School workshops are delivered by a network of CREATE Ambassadors and members of the CREATE team across a network of hubs and maker spaces. As Paul Croft explains to me,

“The CREATE Education Project was set up to make 3D technologies available to everyone. From the feedback we received we knew that collaborating with the pioneers in education, building a community, sharing best practice and enabling peer to peer learning were critical to aiding the adoption of new technologies.”

The CREATE education project has already seen success and was recently announced as a 5 Star Winner in the STEM Category of the Tech for Teachers Awards. The end goal of the initiative is, ultimately, to equip educators with the necessary resources to prepare a new generation for 3D printing in industry.

“The success of the initiative leads to more and more people getting involved and more opportunities being created,” adds Croft. “Long-term we believe that by removing the barriers to adoption, including budgets and availability of resources, we will be able to address the skills gap in this country and beyond by giving the educators the tools they require to reap the learning and development benefits with confidence.”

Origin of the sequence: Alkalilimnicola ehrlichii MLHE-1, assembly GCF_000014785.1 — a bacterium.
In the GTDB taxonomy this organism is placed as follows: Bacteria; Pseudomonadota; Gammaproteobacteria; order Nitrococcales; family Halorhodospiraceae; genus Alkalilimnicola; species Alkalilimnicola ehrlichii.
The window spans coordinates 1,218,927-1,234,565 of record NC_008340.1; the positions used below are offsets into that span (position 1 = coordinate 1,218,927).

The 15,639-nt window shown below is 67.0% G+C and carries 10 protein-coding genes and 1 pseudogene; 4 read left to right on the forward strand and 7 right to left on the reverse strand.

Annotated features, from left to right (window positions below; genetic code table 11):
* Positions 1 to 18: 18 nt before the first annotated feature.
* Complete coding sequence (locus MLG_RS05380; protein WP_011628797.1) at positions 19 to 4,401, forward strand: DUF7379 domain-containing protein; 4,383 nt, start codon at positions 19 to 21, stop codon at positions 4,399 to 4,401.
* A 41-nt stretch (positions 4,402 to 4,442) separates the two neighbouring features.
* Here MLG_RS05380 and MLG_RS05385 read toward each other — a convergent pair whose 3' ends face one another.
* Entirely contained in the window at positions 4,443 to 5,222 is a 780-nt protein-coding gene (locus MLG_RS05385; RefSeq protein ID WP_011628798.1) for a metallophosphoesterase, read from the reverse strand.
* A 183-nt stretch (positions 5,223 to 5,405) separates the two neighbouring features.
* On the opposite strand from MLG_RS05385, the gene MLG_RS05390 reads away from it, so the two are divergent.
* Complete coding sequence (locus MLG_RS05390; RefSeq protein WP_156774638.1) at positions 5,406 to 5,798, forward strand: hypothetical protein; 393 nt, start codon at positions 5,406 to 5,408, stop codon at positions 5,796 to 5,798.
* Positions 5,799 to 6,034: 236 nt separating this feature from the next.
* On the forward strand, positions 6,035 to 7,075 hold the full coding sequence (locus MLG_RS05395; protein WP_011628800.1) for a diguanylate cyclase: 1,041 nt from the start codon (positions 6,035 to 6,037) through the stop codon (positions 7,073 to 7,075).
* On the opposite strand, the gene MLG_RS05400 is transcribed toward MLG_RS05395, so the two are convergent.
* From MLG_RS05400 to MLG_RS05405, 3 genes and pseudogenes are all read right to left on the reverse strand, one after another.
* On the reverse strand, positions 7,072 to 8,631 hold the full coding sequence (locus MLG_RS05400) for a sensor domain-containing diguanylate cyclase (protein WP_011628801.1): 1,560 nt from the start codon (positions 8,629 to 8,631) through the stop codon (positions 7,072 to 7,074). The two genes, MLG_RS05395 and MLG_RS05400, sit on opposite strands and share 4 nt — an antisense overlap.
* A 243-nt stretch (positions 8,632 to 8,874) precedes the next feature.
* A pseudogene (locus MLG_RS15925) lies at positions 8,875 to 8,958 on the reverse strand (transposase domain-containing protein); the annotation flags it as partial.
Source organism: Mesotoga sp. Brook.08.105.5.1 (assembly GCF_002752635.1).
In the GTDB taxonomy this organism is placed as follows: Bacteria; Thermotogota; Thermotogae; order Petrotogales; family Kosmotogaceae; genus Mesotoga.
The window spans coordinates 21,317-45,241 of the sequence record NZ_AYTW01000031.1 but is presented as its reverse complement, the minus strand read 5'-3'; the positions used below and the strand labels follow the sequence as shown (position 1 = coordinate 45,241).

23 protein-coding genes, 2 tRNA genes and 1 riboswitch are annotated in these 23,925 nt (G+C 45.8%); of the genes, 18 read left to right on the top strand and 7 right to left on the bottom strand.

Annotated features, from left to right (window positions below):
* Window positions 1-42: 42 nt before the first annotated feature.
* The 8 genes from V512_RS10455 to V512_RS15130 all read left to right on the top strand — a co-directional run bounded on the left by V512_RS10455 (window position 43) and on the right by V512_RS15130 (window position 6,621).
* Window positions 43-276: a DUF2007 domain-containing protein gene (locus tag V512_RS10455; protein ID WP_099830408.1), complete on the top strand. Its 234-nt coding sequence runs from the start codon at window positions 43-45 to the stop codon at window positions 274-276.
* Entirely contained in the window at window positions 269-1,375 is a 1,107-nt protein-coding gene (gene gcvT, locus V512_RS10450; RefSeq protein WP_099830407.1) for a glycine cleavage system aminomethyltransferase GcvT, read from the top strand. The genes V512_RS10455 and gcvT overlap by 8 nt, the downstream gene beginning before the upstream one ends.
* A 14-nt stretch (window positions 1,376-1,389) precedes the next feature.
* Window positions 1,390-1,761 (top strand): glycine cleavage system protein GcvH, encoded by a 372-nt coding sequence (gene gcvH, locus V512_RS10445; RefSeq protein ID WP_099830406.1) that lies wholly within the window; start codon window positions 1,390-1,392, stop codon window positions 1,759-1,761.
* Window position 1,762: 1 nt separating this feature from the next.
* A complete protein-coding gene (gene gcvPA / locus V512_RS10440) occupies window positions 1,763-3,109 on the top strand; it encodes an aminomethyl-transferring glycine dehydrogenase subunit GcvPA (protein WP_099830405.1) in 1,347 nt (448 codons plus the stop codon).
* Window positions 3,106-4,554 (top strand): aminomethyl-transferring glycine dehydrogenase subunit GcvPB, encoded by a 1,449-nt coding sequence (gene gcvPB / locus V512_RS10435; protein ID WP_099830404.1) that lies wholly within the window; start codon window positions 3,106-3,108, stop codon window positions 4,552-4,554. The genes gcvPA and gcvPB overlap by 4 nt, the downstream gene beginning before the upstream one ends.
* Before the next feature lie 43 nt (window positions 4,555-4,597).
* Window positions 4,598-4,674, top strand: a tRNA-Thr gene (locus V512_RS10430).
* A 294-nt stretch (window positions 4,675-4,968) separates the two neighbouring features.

A 3D printed light box, one of the projects suggested by the CREATE Education Project. Photo by Rushabh Haria.
A 3D printed light box, one of the projects suggested by the CREATE Education Project. Photo by Rushabh Haria.

GoPrint3D and Learn by Layers

Other programs are offered directly by distributors with “out-of-the-box” lessons aligned to specific curricula. While there is less cross-curricular flexibility, introducing 3D printing to classes is often easier, and it requires less planning.

One such company is Learn by Layers, a 3D printing resource service founded by educator Philip Cotton and partnered with UK-based distributor GoPrint3D. The lesson packs from Learn by Layers are aligned with curricula in the UK, USA, and Australia.